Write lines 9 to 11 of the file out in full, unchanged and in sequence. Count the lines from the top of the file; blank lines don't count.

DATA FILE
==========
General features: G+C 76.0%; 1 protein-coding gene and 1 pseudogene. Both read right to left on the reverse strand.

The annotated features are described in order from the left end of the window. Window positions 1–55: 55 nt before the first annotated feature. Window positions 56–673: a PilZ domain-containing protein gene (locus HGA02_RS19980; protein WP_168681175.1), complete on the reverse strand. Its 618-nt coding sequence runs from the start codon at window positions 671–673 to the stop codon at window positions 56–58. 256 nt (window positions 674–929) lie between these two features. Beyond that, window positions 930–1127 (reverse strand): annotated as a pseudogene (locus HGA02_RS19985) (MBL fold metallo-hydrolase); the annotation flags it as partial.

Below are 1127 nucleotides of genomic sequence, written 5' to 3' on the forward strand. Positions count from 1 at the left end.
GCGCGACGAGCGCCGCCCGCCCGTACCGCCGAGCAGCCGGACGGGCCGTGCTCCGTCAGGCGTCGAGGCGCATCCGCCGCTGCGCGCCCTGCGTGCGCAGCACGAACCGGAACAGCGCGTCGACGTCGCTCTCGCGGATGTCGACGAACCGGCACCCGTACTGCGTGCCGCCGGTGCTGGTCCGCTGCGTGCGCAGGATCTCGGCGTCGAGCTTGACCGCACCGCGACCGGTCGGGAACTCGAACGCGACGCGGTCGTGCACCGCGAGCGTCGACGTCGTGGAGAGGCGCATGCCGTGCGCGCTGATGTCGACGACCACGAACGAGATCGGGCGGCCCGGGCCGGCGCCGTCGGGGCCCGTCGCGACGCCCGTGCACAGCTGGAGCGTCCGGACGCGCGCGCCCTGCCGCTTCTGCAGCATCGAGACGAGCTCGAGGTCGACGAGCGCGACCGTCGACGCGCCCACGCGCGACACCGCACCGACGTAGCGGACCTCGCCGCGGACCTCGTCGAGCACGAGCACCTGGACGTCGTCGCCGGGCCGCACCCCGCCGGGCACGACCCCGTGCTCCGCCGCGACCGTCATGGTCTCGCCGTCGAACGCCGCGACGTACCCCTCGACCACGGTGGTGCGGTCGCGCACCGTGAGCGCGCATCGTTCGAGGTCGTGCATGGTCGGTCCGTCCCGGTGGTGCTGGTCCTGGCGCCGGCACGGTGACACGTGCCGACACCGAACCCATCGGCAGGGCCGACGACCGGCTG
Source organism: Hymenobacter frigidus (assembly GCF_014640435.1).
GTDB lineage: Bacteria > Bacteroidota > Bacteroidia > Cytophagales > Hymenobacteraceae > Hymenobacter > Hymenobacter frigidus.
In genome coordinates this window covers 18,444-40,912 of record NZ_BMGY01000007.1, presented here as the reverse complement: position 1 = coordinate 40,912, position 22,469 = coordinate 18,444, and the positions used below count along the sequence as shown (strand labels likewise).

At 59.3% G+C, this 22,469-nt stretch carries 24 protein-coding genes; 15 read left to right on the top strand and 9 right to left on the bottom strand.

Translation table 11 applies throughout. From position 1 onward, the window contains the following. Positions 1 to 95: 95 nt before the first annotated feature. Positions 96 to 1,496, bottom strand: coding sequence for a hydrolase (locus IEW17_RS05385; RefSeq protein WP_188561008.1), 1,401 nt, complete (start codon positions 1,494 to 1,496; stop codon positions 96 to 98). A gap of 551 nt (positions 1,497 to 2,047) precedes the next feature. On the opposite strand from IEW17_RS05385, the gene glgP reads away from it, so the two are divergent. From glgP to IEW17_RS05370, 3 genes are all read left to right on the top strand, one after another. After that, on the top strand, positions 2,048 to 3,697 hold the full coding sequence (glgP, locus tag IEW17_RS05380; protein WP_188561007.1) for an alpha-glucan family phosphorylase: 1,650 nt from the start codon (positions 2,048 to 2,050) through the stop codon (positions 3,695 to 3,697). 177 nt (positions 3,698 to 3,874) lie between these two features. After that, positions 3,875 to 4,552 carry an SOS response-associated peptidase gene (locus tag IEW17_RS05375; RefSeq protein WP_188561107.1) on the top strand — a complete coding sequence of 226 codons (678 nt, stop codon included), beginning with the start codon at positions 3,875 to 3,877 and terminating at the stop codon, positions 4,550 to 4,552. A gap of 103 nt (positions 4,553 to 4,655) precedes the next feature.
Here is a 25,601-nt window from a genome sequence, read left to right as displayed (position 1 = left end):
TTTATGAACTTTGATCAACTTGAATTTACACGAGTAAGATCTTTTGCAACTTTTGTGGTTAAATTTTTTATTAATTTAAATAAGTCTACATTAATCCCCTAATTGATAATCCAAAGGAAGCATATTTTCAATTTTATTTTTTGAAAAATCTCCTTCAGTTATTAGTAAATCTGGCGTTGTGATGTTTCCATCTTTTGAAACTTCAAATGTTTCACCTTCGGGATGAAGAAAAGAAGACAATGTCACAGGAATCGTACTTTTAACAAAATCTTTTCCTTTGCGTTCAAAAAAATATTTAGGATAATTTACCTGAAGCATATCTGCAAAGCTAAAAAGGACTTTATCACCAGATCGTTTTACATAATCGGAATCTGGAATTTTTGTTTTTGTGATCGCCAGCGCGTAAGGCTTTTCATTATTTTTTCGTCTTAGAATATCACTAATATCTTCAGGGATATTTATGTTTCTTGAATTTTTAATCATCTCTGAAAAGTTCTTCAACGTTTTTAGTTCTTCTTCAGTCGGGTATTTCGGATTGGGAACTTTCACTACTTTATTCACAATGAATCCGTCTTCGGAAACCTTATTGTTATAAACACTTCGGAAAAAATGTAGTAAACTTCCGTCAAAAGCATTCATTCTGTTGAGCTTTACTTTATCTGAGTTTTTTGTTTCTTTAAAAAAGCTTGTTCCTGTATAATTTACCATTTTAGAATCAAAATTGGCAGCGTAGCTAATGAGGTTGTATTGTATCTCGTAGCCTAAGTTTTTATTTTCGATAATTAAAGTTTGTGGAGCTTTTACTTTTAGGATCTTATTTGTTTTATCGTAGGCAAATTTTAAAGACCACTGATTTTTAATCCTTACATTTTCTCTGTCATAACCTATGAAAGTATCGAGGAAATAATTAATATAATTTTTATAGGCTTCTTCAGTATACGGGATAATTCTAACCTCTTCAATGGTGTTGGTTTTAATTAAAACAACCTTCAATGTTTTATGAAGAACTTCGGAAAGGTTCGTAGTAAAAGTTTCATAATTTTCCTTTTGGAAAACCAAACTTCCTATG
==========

Translation table 11 applies throughout. From position 1 onward, the window contains the following. Positions 1 to 95: 95 nt before the first annotated feature. Positions 96 to 1,496, bottom strand: coding sequence for a hydrolase (locus IEW17_RS05385; RefSeq protein WP_188561008.1), 1,401 nt, complete (start codon positions 1,494 to 1,496; stop codon positions 96 to 98). A gap of 551 nt (positions 1,497 to 2,047) precedes the next feature. On the opposite strand from IEW17_RS05385, the gene glgP reads away from it, so the two are divergent. From glgP to IEW17_RS05370, 3 genes are all read left to right on the top strand, one after another. After that, on the top strand, positions 2,048 to 3,697 hold the full coding sequence (glgP, locus tag IEW17_RS05380; protein WP_188561007.1) for an alpha-glucan family phosphorylase: 1,650 nt from the start codon (positions 2,048 to 2,050) through the stop codon (positions 3,695 to 3,697). 177 nt (positions 3,698 to 3,874) lie between these two features. After that, positions 3,875 to 4,552 carry an SOS response-associated peptidase gene (locus tag IEW17_RS05375; RefSeq protein WP_188561107.1) on the top strand — a complete coding sequence of 226 codons (678 nt, stop codon included), beginning with the start codon at positions 3,875 to 3,877 and terminating at the stop codon, positions 4,550 to 4,552. A gap of 103 nt (positions 4,553 to 4,655) precedes the next feature.
Here is a 25,601-nt window from a genome sequence, read left to right as displayed (position 1 = left end):
TTTATGAACTTTGATCAACTTGAATTTACACGAGTAAGATCTTTTGCAACTTTTGTGGTTAAATTTTTTATTAATTTAAATAAGTCTACATTAATCCCCTAATTGATAATCCAAAGGAAGCATATTTTCAATTTTATTTTTTGAAAAATCTCCTTCAGTTATTAGTAAATCTGGCGTTGTGATGTTTCCATCTTTTGAAACTTCAAATGTTTCACCTTCGGGATGAAGAAAAGAAGACAATGTCACAGGAATCGTACTTTTAACAAAATCTTTTCCTTTGCGTTCAAAAAAATATTTAGGATAATTTACCTGAAGCATATCTGCAAAGCTAAAAAGGACTTTATCACCAGATCGTTTTACATAATCGGAATCTGGAATTTTTGTTTTTGTGATCGCCAGCGCGTAAGGCTTTTCATTATTTTTTCGTCTTAGAATATCACTAATATCTTCAGGGATATTTATGTTTCTTGAATTTTTAATCATCTCTGAAAAGTTCTTCAACGTTTTTAGTTCTTCTTCAGTCGGGTATTTCGGATTGGGAACTTTCACTACTTTATTCACAATGAATCCGTCTTCGGAAACCTTATTGTTATAAACACTTCGGAAAAAATGTAGTAAACTTCCGTCAAAAGCATTCATTCTGTTGAGCTTTACTTTATCTGAGTTTTTTGTTTCTTTAAAAAAGCTTGTTCCTGTATAATTTACCATTTTAGAATCAAAATTGGCAGCGTAGCTAATGAGGTTGTATTGTATCTCGTAGCCTAAGTTTTTATTTTCGATAATTAAAGTTTGTGGAGCTTTTACTTTTAGGATCTTATTTGTTTTATCGTAGGCAAATTTTAAAGACCACTGATTTTTAATCCTTACATTTTCTCTGTCATAACCTATGAAAGTATCGAGGAAATAATTAATATAATTTTTATAGGCTTCTTCAGTATACGGGATAATTCTAACCTCTTCAATGGTGTTGGTTTTAATTAAAACAACCTTCAATGTTTTATGAAGAACTTCGGAAAGGTTCGTAGTAAAAGTTTCATAATTTTCCTTTTGGAAAACCAAACTTCCTATG